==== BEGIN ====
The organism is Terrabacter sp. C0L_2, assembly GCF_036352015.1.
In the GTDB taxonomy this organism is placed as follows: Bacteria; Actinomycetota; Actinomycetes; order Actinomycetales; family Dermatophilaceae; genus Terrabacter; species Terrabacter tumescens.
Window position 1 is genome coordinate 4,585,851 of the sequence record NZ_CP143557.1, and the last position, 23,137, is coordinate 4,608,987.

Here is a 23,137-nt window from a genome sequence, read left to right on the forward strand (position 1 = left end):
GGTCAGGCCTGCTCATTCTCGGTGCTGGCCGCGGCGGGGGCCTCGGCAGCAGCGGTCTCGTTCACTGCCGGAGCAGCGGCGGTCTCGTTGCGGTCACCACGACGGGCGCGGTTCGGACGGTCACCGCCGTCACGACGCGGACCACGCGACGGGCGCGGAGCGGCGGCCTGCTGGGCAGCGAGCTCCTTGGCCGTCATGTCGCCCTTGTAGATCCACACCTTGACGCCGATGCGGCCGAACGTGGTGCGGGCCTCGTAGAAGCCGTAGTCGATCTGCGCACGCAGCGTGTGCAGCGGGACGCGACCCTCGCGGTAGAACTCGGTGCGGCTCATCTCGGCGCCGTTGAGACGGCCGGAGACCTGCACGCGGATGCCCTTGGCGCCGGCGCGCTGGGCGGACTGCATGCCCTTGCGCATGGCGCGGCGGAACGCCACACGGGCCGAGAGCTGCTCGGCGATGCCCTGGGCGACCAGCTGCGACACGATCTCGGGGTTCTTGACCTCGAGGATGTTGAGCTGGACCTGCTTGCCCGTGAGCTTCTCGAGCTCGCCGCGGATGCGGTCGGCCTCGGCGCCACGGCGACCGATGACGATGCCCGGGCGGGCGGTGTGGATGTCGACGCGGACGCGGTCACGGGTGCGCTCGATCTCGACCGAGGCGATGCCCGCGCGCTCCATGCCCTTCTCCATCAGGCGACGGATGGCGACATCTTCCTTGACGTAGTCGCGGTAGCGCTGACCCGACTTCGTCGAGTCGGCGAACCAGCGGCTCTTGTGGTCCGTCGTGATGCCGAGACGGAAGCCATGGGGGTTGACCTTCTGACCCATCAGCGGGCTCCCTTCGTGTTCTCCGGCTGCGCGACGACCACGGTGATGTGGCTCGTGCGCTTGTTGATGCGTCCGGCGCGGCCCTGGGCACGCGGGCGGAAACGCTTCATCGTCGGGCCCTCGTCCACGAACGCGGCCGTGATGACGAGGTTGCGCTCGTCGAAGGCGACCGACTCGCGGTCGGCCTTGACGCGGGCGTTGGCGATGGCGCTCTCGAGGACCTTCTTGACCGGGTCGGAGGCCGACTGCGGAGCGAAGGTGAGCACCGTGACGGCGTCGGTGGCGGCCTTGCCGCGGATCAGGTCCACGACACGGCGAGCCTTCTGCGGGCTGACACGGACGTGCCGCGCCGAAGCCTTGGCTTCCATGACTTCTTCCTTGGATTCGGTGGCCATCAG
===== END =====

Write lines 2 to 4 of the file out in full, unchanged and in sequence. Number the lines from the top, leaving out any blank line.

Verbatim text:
In the GTDB taxonomy this organism is placed as follows: Bacteria; Actinomycetota; Actinomycetes; order Actinomycetales; family Dermatophilaceae; genus Terrabacter; species Terrabacter tumescens.
Window position 1 is genome coordinate 4,585,851 of the sequence record NZ_CP143557.1, and the last position, 23,137, is coordinate 4,608,987.

Here is a 23,137-nt window from a genome sequence, read left to right on the forward strand (position 1 = left end):